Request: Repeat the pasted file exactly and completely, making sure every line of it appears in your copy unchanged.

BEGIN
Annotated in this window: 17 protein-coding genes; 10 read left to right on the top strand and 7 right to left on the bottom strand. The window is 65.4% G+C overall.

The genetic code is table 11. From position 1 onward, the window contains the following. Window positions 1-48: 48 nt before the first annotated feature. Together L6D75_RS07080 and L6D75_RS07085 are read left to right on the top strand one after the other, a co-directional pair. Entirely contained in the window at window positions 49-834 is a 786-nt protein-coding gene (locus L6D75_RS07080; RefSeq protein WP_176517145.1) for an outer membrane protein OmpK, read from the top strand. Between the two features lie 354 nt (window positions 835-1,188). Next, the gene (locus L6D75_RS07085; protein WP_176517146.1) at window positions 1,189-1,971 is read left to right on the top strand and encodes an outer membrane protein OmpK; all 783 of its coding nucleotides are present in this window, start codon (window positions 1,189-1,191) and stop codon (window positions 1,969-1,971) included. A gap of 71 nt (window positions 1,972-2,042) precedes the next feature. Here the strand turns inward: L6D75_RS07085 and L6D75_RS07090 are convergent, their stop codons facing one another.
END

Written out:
Annotated in this window: 17 protein-coding genes; 10 read left to right on the top strand and 7 right to left on the bottom strand. The window is 65.4% G+C overall.

The genetic code is table 11. From position 1 onward, the window contains the following. Window positions 1-48: 48 nt before the first annotated feature. Together L6D75_RS07080 and L6D75_RS07085 are read left to right on the top strand one after the other, a co-directional pair. Entirely contained in the window at window positions 49-834 is a 786-nt protein-coding gene (locus L6D75_RS07080; RefSeq protein WP_176517145.1) for an outer membrane protein OmpK, read from the top strand. Between the two features lie 354 nt (window positions 835-1,188). Next, the gene (locus L6D75_RS07085; protein WP_176517146.1) at window positions 1,189-1,971 is read left to right on the top strand and encodes an outer membrane protein OmpK; all 783 of its coding nucleotides are present in this window, start codon (window positions 1,189-1,191) and stop codon (window positions 1,969-1,971) included. A gap of 71 nt (window positions 1,972-2,042) precedes the next feature. Here the strand turns inward: L6D75_RS07085 and L6D75_RS07090 are convergent, their stop codons facing one another.